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Wednesday September 2nd, 2015 2:32AM
12:04AM ( 2 hours ago ) News Alert
Pedestrian struck, killed at Banks Crossing
The Georgia State Patrol confirms a pedestrian died after being struck by a large truck at Banks Crossing Tuesday night.

Will and Kate expecting; Duchess hospitalized with severe morning sickness

By The Associated Press
LONDON (AP) While morning sickness in pregnant women is common, the problem the Duchess of Cambridge has been hospitalized with is not.

In a statement Monday, palace officials said she was hospitalized with hyperemesis gravidarum, a potentially dangerous type of morning sickness where vomiting is so severe no food or liquid can be kept down. Palace officials said the duchess was expected to remain hospitalized for several days and would require a period of rest afterwards.

``It's not unusual for pregnant women to get morning sickness, but when it gets to the point where you're dehydrated, losing weight or vomiting so much you begin to build up (toxic) products in your blood, that's a concern,'' said Dr. Kecia Gaither, director of maternal fetal medicine at Brookdale University and Medical Center in New York.

The condition is thought to affect about one in 50 pregnant women and tends to be more common in young women, women who are pregnant for the first time, those expecting multiple babies and in non-smokers. Gaither said that fewer than one percent of women with the condition need to be hospitalized.

Doctors aren't sure what causes it but suspect it could be linked to hormonal changes or nutritional problems.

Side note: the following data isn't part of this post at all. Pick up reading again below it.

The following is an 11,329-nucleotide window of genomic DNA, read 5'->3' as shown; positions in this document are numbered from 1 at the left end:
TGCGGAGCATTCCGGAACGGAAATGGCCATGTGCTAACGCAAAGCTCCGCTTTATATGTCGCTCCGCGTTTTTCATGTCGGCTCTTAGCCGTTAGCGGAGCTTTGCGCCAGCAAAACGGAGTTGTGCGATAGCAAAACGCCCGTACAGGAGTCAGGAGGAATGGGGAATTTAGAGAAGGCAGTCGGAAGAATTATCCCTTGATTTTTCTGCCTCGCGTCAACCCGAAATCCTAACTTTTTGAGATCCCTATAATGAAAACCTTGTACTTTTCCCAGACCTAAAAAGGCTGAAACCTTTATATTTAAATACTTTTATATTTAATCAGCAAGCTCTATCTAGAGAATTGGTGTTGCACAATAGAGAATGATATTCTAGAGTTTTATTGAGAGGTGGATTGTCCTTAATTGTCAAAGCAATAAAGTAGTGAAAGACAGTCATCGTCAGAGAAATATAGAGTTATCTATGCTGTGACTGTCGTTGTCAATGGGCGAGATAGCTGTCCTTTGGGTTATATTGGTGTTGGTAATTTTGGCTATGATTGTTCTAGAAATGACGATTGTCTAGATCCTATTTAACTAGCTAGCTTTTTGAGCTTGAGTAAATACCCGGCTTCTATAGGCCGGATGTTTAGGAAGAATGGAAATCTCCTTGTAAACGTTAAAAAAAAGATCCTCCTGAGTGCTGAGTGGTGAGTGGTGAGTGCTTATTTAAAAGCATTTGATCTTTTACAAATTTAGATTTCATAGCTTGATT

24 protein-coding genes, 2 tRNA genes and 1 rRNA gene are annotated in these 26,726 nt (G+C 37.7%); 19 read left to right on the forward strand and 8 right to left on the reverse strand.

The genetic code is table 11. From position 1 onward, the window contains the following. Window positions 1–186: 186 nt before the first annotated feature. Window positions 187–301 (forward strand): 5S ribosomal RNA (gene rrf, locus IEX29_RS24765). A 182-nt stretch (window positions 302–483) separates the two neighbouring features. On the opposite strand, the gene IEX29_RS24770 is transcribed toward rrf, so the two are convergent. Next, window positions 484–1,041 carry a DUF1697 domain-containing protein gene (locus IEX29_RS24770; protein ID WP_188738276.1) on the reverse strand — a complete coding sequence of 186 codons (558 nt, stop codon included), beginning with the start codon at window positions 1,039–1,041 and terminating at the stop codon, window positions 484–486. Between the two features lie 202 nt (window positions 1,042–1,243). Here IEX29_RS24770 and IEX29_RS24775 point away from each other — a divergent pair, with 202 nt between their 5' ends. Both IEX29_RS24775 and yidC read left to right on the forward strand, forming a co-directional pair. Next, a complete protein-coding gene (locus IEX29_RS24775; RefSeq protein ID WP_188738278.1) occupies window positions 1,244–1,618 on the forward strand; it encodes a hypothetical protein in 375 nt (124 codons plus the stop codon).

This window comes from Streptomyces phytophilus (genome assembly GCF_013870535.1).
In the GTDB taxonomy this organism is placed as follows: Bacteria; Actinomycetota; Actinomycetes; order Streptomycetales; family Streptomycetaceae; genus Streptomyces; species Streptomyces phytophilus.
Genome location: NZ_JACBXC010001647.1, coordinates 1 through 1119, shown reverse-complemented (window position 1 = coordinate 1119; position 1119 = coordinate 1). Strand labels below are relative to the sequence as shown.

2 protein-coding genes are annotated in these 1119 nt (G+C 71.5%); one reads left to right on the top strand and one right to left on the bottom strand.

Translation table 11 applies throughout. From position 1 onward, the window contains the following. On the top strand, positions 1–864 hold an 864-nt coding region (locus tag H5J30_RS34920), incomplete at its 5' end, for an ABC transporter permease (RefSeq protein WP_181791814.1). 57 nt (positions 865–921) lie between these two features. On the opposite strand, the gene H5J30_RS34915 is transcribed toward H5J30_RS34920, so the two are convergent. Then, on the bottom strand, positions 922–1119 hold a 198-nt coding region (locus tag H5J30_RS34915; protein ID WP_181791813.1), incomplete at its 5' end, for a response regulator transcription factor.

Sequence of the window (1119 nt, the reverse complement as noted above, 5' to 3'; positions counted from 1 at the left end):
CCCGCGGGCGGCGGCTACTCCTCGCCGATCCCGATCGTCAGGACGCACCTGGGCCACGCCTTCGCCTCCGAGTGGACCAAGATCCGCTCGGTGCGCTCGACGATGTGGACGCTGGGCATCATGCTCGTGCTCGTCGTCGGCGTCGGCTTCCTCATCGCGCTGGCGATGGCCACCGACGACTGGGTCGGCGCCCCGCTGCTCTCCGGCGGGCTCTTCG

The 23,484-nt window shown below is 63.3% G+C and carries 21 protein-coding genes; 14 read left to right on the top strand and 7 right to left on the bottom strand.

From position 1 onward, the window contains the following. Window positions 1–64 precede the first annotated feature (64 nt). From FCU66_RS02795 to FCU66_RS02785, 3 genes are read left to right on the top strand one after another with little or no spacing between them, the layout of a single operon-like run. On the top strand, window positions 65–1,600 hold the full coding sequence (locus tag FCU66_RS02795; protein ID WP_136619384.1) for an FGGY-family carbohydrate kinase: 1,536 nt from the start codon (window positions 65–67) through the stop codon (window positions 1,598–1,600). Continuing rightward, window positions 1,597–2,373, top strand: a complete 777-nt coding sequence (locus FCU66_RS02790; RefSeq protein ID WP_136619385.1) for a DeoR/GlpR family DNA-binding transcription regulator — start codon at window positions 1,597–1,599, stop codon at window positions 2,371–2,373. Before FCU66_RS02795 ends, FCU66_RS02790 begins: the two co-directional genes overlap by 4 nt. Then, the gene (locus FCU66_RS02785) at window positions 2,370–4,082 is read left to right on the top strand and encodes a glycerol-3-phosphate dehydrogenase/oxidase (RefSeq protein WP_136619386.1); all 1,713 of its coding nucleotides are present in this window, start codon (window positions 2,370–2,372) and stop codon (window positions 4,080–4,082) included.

Women admitted to the hospital with hyperemesis gravidarum are usually treated with nutritional supplements and given fluids intravenously to treat dehydration. Dr. Dagni Rajasingam, a spokeswoman for the Royal College of Obstetricians and Gynaecologists, said most women hospitalized with the condition are discharged within several days.

``It depends on how well the woman is keeping fluids down,'' she said.

If the problem is recognized and treated early, doctors say there are no long-term effects for either the mother or the child. Left untreated, the mother could be at risk of developing neurological problems including seizures or risk delivering the baby early.

Gaither said the condition usually subsides by the second trimester.

``The rest of the pregnancy could be entirely uneventful,'' she said, adding that pregnant women treated for the condition are usually advised to avoid fatty foods that could aggravate the problem.

Gaither said the duchess would probably be able to meet her usual royal obligations by her second trimester.

"She should be able to meet all her public obligations soon," she said, advising her to take her vitamins and ensure there are no other underlying health problems. "She should just be looking forward to having a healthy little plump person."
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